Donald Trump
Presumptive Republican presidential nominee Donald Trump speaks to supporters in Charleston, West Virginia, May 5, 2016. REUTERS/Chris Tilley

Internal documents of Trump University, a defunct online education program co-founded in 2005 by Donald Trump, revealed a moneymaking scheme that targeted students with "problems," presumably financial. Nearly 400 pages of documents were unsealed by a federal judge Tuesday after a lawsuit was filed alleging that the institute scammed thousands of people who enrolled in a program by giving the impression it was an accredited academic institution.

The documents include "playbooks" regarding running the enterprise and how to sell programs to customers. The playbook reportedly guides employees to assign ranks to potential students based on “who has the most and least liquid assets.” The courses at the university started at $1,495, with the most expensive option, known as gold elite, costing $34,995, the Time reported.

“Money is never a reason for not enrolling in Trump University; if they really believe in you and your product, they will find the money. You are not doing any favor [sic] by letting someone use lack of money as an excuse," one of the documents, which provided training and sales tips for Trump University employees, stated.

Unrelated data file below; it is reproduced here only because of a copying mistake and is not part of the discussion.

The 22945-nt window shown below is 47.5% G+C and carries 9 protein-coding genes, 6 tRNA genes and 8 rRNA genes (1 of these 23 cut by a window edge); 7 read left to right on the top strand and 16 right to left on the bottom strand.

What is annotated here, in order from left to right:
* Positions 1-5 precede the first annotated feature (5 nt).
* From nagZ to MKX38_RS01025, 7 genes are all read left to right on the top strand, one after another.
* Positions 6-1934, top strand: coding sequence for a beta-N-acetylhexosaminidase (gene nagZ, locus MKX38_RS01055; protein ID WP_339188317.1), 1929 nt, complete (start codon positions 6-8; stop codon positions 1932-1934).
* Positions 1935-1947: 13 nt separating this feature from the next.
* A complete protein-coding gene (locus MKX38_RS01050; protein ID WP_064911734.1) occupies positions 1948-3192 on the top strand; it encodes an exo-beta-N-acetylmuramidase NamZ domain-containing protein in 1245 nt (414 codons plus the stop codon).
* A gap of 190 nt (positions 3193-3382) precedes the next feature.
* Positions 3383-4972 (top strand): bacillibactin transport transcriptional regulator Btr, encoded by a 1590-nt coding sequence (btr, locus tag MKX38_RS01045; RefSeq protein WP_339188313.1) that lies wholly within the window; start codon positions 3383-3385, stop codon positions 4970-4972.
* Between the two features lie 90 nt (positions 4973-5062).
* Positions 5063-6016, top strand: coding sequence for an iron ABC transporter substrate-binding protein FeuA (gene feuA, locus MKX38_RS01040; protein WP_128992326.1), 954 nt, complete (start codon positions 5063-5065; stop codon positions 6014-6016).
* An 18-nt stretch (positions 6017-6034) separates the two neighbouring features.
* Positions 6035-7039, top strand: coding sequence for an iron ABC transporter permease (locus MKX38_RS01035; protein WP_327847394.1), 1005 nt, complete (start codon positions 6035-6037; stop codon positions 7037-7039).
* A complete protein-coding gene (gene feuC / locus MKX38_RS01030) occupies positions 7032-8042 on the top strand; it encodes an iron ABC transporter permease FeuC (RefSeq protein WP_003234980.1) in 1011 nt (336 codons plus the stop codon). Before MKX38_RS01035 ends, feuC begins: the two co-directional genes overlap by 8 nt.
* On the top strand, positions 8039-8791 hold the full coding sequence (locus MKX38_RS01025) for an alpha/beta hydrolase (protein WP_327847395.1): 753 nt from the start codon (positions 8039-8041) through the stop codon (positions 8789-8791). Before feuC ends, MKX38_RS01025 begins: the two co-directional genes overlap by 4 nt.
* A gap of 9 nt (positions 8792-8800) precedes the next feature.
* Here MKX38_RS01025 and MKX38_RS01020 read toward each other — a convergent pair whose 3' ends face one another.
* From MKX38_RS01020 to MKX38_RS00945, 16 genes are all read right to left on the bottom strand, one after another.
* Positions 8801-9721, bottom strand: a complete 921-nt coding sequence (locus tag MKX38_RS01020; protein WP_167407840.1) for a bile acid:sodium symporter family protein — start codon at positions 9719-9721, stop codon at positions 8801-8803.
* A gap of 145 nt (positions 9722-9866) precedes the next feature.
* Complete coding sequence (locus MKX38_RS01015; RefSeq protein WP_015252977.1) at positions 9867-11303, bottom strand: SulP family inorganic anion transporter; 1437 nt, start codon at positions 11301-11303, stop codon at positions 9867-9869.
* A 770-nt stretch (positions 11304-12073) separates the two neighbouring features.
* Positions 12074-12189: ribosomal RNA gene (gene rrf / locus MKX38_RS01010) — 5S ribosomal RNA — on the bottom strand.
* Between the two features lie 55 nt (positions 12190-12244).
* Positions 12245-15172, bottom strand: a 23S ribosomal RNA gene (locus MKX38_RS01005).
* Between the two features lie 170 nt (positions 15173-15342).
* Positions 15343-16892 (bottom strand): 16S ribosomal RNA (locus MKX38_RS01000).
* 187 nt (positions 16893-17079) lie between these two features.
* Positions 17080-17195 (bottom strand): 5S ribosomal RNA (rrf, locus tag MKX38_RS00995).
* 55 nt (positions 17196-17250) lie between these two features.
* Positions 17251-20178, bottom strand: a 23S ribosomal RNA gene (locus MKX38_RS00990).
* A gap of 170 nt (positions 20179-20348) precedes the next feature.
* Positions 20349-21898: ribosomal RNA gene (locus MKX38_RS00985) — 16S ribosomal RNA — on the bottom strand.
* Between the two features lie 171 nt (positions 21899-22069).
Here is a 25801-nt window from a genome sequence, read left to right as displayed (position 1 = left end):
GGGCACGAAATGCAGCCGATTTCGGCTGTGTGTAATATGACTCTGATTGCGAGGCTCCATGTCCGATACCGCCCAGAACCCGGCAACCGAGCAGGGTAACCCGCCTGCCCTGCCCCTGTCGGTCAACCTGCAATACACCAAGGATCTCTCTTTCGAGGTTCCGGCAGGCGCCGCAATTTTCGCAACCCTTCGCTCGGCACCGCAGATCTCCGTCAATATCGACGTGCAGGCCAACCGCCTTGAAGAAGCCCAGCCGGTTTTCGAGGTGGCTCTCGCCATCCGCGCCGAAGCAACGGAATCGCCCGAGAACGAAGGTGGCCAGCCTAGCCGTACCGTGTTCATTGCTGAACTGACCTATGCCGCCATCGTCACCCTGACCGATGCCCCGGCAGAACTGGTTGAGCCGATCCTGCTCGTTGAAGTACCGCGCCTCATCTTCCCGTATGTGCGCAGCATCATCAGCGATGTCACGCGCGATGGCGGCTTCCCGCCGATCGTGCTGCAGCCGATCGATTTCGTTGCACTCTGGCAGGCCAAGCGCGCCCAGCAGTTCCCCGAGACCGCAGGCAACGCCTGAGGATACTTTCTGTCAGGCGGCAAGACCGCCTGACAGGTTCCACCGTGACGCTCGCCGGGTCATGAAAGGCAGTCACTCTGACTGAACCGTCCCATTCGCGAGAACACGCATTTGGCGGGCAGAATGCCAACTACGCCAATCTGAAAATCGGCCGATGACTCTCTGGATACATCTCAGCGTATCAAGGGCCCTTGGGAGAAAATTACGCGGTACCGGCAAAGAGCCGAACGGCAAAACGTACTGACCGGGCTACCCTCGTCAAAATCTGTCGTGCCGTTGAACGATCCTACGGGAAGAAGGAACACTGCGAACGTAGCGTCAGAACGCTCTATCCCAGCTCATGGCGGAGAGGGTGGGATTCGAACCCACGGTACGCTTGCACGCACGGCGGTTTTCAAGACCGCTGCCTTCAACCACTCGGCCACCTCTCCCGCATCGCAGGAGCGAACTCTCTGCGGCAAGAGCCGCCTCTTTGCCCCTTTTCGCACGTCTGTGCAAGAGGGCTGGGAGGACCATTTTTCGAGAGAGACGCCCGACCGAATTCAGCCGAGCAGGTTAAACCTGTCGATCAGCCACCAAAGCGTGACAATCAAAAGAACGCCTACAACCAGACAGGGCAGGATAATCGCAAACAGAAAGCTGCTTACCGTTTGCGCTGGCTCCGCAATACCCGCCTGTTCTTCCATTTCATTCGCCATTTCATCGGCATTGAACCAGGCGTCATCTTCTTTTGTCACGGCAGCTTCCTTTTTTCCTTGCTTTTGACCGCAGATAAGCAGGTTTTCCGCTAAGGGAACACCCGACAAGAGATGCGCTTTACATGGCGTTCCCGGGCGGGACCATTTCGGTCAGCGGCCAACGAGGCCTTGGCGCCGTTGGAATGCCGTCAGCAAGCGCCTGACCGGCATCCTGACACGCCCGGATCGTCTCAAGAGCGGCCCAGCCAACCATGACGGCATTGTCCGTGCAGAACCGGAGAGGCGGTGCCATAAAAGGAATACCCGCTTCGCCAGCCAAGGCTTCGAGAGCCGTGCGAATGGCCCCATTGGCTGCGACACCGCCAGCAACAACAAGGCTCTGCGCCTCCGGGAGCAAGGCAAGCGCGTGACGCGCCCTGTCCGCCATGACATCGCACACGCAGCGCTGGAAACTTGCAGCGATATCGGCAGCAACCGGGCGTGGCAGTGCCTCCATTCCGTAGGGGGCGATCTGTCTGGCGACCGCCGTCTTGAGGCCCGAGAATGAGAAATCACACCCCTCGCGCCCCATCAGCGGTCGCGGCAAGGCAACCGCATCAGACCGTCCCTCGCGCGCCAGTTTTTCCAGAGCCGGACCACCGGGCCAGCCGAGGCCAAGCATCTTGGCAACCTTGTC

“When you introduce the price, don’t make it sound like you think it’s a lot of money, if you don’t make a big deal out of it they won’t,” the document reportedly said. “If they can afford the gold elite don’t allow them to think about doing anything besides the gold elite.”

The university's playbook also outlined a strategy for targeting people mostly under financial trouble.

“Urgency is proportional to pain,” the document said. “Problems are like health. The more a problem hurts now, the more the need for a solution now. And the more it hurts, the more they’ll be prepared to pay for a speedy solution. It’s got to hurt enough!”

Two examples of personal problems potential Trump University buyers may be experiencing included: "Are they a single parent of three children that may need money for food? Or are they a middle-aged commuter that is tired of traveling for 2 hours for work each day?” the document said.

On Tuesday, former managers of Trump University in testimony portrayed it as an unscrupulous business that relied on high-pressure sales tactics.

“I believe that Trump University was a fraudulent scheme,” one sales manager for Trump University, Ronald Schnackenberg, wrote, “and that it preyed upon the elderly and uneducated to separate them from their money.”

Lawyers for the presumptive Republican presidential nominee Tuesday challenged the testimony of the former Trump University employees saying it “was completely discredited” in depositions taken for the California lawsuit. Trump's lawyers declined to release those depositions on Tuesday.